Campaign has backing from Team GB's Jacob Roberts
Lids for Kids aims to educate children on the importance of wearing a helmet so that it becomes 'the norm' as they grow older. In addition the campaign plans to change the law to make it compulsory for children to wear helmets. Fletchers Solicitors is running a consumer campaign to push for the law change and also to encourage more action from individual communities when it comes to the safety of their own children on the roads.
Lids for Kids confirmed to BikeBiz that it is only targeting children on cycles, and not those on skateboards, scooters or any similar products.
Fletchers will work with brain injury association Headway to produce online materials aimed at schools to spread the ‘Lids for Kids’ message. It will focus on generating positive action at local level, encouraging each school to sign up as a badge of commitment to child safety and community action.
Jacob Roberts, five time British BMX Champion and Team GB BMX Cyclist, is supporting Fletchers' campaign.Article continues below
Roberts said: "All it takes is one crash or fall from a bicycle to change your life forever. Cycling helmets are one way of helping to prevent head injuries. For a BMX racer the helmet is the most essential piece of protection as crashes are hard and frequent. I've had to replace numerous helmets following crashes where my head has hit the ground hard. The helmets have been destroyed on impact, an indication of how hard my head has hit the ground but thankfully I've escaped head injuries with no more than the occasional knock-out."
Brain injury charity Headway and British Superbike (BSB) champion Tommy Hill is also backing Fletchers' campaign.
Another Lids for Kids backer is 22-year old Sinead King. King is still receiving physiotherapy for a brain injury she sustained as a child when she fell a few feet to the ground falling off her Barbie bike age six. She spent the summer of 2008 in plaster and in a wheelchair following an operation to lengthen her Achilles tendons, which had seized as a result of her left-sided weakness.
Fletchers' director Ed Fletcher said: “Cycling can be dangerous and while adults can take some responsibility for their own safety, children are less aware of the serious consequences of cycling without a helmet. There is a perception that injuries can only be caused if the rider falls from a great height or at speed. The case of Sinead who fell a few feet at almost stand still shows that many of the injuries children can suffer simply by not wearing a helmet can be life changing. I have two children myself and their safety is my top priority. Sadly, we as a law firm only encounter these injuries when it is too late. We want to campaign for change at the root of the problem and secure a change in the law. It won’t eradicate cycling injuries amongst children, but it will reduce it.”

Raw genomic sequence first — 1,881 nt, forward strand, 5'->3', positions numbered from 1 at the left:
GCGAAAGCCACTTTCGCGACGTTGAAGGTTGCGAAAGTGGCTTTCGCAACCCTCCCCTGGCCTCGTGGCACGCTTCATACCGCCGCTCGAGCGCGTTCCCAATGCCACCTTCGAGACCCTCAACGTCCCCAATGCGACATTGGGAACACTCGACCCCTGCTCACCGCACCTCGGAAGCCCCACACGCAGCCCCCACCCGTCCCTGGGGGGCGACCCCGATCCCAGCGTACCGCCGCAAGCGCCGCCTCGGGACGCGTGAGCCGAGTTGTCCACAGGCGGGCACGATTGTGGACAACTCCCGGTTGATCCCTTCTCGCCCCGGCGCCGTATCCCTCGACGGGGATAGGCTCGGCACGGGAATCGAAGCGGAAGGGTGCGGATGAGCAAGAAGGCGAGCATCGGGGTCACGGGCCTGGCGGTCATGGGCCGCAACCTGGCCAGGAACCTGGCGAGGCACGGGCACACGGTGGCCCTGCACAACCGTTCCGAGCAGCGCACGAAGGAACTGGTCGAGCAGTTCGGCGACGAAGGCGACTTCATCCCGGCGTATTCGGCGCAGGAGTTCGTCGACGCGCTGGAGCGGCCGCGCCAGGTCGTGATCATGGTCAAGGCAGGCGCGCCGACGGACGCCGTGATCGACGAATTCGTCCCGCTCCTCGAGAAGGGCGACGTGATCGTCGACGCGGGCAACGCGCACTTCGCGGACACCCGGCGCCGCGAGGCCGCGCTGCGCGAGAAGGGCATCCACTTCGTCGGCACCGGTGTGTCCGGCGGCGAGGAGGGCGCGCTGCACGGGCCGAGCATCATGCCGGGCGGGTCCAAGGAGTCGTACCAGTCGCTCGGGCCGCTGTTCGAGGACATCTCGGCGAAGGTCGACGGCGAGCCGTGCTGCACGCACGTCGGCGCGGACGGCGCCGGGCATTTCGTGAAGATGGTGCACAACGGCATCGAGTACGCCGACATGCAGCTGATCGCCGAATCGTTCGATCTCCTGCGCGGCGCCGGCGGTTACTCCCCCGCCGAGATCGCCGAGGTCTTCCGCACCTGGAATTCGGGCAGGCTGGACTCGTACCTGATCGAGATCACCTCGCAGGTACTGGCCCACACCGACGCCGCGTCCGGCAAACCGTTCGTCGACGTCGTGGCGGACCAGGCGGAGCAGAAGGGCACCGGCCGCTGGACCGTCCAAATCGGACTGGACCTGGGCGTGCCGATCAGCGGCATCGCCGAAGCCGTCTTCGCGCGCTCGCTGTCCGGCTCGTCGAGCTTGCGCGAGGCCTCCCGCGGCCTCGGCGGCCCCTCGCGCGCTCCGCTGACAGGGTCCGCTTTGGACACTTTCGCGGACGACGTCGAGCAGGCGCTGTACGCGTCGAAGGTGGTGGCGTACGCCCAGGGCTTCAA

King added: “We all think it will never happen to us; I would never have thought that a tiny bicycle could have such a significant impact on my life. Young people may think it is uncool to wear a helmet but there’s nothing cool about having no hair and a horse shoe-shaped scar where there were 36 staples in your head. I was unable to walk, talk or do simple things like go to the bathroom on my own. My family spent countless hours agonising over my condition and how it would continue to affect me for so many years to come. I don’t want other people to go through this, which is why I am backing Fletcher’s campaign to make cycle helmets for children compulsory.”
Lids for Kids campaign says evidence shows that children are less likely to suffer brain injuries if wearing a helmet. The Cochrane Review states that helmets provide a 63 to 88 per cent reduction in the risk of head, brain and severe brain injury for all ages of bicyclists. Ed Fletcher said: "This is an extremely robust and important study which proves that we need to look after our children to avoid another sad tale like Sinaed's.
" The Government has done its own research into whether helmets are effective. It commissioned the independent Transport Research Laboratory to look at all the evidence available. In November 2009, it published its findings, which showed helmets – if worn correctly – do indeed offer protection against head and brain injury."
Headway chief exec Peter McCabe said: “The evidence is clear: cycle helmets can save lives and help prevent lifelong disability. We believe all cyclists should wear helmets, particularly vulnerable road users such as children.
“At Headway, we know the devastating effects a brain injury can have and how easy it can be to damage the brain. Society has a duty to protect children from sustaining preventable brain injuries and we believe making cycle helmets compulsory for children will do just that. We are therefore backing Fletchers Solicitors’ Lids for Kids campaign.”
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